By Peter Thompson
The resignation of Carol Hirschfeld from RNZ over her meeting with the Minister of Broadcasting, Communications and Digital Media may not be a political scandal but it raises some questions for both the Government and RNZ.
Although the Opposition is attempting to highlight ministerial impropriety, informal meetings between ministers and people in public sector positions are commonplace.
If Minister Clare Curran consulted Hirschfeld informally as an experienced media executive, rather than as an RNZ manager, this would doubtless be only one of dozens of such meetings any minister would routinely hold with persons within their sector of responsibility.
On the other hand, if the Minister met Hirschfeld in her capacity as an RNZ manager, and discussed matters of operational import, then the latter's failure to disclose this fully to her bosses at RNZ arguably takes on a different significance.
But even if the latter scenario is correct, Hirschfeld's role as head of content presumably made her a pivotal figure in RNZ's response to the Government's vision for expanding its presence on free-to-air television.
Indeed, the interim committee recently appointed by the Minister to advise on the initial disbursement of the promised $38m for public media as a multi-platform model to be called RNZ+ will soon be reviewing the plans and funding expectations put forward by RNZ.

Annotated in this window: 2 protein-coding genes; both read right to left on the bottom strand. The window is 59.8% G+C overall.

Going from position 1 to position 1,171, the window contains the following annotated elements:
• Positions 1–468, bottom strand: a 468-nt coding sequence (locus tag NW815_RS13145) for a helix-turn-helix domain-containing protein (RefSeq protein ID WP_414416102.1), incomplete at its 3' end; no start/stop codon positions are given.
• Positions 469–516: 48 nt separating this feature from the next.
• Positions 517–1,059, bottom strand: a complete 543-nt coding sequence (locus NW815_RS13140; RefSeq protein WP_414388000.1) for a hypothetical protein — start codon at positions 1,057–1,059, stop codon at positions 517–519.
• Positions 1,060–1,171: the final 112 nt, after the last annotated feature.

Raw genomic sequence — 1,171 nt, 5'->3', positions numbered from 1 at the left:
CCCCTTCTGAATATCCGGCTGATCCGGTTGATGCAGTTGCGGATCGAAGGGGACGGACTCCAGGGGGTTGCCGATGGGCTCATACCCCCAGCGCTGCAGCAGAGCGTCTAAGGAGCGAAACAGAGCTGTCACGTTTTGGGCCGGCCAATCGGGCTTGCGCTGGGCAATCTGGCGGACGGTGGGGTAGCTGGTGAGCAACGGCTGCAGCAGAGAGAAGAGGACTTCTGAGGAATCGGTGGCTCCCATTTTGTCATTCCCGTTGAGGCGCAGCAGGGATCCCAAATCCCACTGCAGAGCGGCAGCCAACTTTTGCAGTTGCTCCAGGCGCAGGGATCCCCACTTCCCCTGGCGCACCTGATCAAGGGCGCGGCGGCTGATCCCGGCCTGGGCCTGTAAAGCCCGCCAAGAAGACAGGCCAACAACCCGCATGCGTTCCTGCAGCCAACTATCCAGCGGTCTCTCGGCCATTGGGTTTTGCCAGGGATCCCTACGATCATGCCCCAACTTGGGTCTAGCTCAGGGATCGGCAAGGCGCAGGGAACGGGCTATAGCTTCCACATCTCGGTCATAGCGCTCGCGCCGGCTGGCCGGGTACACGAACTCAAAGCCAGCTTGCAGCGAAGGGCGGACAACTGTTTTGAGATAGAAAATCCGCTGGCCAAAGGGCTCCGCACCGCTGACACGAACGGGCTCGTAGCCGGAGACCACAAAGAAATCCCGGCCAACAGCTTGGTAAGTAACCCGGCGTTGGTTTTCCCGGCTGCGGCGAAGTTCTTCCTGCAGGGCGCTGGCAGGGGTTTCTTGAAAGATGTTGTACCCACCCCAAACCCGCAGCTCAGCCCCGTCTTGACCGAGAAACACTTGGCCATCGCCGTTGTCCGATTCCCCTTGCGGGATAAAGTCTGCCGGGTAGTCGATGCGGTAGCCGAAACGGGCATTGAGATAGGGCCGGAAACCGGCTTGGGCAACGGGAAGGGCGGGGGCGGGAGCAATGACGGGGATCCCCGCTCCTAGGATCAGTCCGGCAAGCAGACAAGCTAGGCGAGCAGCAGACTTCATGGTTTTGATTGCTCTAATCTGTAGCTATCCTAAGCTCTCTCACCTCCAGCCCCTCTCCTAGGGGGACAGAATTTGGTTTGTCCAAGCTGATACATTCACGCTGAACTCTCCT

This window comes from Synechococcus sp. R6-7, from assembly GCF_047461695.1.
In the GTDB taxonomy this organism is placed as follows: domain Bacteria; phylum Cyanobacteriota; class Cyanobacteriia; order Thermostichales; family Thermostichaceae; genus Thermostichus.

The timing of Hirschfeld's departure may therefore hint at a deeper conflict with her RNZ bosses over RNZ+.
Interestingly, chair Richard Griffin recently claimed that RNZ was not planning a stand-alone TV channel, and last year he rejected Better Public Media's claims that RNZ needed significant additional funding, even advising the Commerce Committee that RNZ was a 'competitive organisation, not public service per se'.
Hirschfeld's departure is therefore unfortunate in its timing. Hopefully this does not indicate any misalignment between the government's manifesto commitments and the RNZ board as the plans for RNZ+ are developed.
That would be a real scandal.
- Peter Thompson is the chair of the Better Public Media Trust and a senior lecturer in media studies at Victoria University of Wellington.